Should We Write What We Know or What We Don’t Know?

Writing has so many different aspects. We write to learn about ourselves, to tell people something, to relax, to make people laugh, cry, or to give a sense of belonging. All those reasons mean that we usually write things we know, or at least things we have an idea about. Memoir is the most prominent example where writers use their memories, thoughts and feelings. Not only nonfiction writers but also fiction writers may use what they have experienced, and build characters based on people they have or had in their lives.

Mark Twain has a relevant quote; it is clear and simple:

“Write what you know.” ~ Mark Twain

Almost two years ago, in my Theatre and Culture class, the professor started a discussion by posing questions to the class: Why don’t people write what they don’t know? Why do they usually limit themselves for the things they know? According to him, people should be able to write about issues they are foreign to, like issues that belong to a different country or culture, mostly to provide a fresh perspective. One of my classmates objected. She said writing about unfamiliar topics may come across as disrespectful, because some issues and related experiences are sensitive. Ignorance and insensitivity are inevitable when people who are foreign to certain deep issues start writing or speaking about them, as if they know.

I agree that some subjects are sensitive and require extra care, and indeed, there are topics that some people are more qualified to write about and some are not. However, I also believe that we can write about things we don’t know. Writing about the unfamiliar pushes you to research and read more; it is a personal growth and you can offer a new point of view.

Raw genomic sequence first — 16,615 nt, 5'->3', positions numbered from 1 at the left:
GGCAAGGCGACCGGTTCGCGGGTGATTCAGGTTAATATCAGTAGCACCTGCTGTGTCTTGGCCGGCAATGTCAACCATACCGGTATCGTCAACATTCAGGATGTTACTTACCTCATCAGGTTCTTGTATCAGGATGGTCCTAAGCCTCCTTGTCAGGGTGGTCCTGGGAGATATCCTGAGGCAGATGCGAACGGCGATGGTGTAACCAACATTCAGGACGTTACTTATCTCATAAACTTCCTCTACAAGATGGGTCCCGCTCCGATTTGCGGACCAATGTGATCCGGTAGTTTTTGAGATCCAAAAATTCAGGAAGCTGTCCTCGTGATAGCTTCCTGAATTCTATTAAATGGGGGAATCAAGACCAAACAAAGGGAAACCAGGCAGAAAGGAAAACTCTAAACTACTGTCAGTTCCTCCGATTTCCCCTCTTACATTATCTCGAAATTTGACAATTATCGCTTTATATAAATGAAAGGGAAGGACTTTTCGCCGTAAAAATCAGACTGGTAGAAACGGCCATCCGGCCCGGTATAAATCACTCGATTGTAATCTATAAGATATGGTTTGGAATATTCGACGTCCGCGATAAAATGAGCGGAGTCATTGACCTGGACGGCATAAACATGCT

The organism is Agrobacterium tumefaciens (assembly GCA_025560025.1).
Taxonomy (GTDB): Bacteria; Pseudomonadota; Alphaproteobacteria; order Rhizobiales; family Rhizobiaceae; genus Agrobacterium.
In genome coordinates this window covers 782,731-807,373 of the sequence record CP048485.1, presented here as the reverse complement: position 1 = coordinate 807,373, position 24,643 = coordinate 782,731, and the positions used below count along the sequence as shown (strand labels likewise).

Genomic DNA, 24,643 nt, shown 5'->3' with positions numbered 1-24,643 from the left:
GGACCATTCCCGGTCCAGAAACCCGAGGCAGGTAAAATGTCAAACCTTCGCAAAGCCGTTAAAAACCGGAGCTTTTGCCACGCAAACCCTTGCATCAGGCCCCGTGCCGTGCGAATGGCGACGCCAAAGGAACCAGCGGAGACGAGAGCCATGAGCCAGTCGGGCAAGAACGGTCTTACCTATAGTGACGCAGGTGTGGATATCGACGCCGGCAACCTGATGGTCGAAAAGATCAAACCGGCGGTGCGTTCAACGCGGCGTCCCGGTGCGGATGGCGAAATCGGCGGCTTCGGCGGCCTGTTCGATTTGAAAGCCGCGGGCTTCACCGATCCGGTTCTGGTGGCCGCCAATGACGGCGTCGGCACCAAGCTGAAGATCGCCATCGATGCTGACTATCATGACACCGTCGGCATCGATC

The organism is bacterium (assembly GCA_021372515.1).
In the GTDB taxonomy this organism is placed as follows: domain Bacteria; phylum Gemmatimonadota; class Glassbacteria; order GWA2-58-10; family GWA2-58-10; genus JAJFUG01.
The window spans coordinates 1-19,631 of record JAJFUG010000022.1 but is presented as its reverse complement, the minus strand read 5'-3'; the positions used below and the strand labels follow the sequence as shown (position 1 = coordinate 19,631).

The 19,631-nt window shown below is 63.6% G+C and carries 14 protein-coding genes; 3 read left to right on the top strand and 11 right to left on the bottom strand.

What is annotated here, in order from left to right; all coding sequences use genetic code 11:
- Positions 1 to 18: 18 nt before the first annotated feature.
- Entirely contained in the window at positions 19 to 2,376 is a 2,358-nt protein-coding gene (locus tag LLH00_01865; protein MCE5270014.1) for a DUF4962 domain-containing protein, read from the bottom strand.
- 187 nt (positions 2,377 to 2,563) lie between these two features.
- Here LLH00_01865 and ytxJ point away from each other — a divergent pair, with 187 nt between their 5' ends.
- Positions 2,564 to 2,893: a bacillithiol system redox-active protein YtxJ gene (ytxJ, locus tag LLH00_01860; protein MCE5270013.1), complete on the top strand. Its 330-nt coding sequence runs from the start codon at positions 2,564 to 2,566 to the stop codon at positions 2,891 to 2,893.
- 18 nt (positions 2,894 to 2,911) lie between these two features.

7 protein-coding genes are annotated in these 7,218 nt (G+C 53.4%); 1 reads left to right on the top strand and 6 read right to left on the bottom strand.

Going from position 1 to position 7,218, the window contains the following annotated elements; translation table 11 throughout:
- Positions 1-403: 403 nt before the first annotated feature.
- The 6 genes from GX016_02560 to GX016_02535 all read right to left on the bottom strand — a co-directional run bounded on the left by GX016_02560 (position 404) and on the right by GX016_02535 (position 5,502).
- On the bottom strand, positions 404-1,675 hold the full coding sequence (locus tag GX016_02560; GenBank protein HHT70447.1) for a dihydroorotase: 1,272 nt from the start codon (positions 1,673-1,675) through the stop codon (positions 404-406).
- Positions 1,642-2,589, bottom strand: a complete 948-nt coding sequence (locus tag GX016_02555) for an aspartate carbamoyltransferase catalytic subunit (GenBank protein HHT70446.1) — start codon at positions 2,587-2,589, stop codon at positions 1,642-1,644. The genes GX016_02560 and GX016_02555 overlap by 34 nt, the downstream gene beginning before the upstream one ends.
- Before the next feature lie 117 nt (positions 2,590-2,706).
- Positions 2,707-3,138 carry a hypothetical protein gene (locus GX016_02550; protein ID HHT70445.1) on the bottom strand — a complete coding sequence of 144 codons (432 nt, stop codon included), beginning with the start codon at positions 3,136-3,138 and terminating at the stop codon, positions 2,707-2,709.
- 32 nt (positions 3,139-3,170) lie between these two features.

Writing about history is exactly writing about what you don’t know. Although the events, stories and personalities are real, you don’t really know them, you don’t know the feeling of the era and everyone has their own opinion about certain figures, events and questions. If I am writing about a specific period of time, I research and read about that period to be able to write more effectively. We should educate ourselves about the topics we want to write about. Does this come to the same point, that we write what we know? Maybe.

What do you think about writing what you know and what you don’t know? Let us know in the comments!



7 thoughts on “Should We Write What We Know or What We Don’t Know?

  1. I think it’s important to write about both what you already know and what you don’t know (yet). Building off of personal experience is the easiest way to create rich settings and nuanced backgrounds; however, it can also lead to homogeneity in your work. Exposing yourself to new ideas and situations via research can help to push you out of your comfort zone and reinvigorate your writing.


    • Thanks for commenting! It really is the easiest way to start off with what you know, but I agree that learning and writing about what you don’t know will enrich not only you but also your readers. And it is always exciting to discover more.


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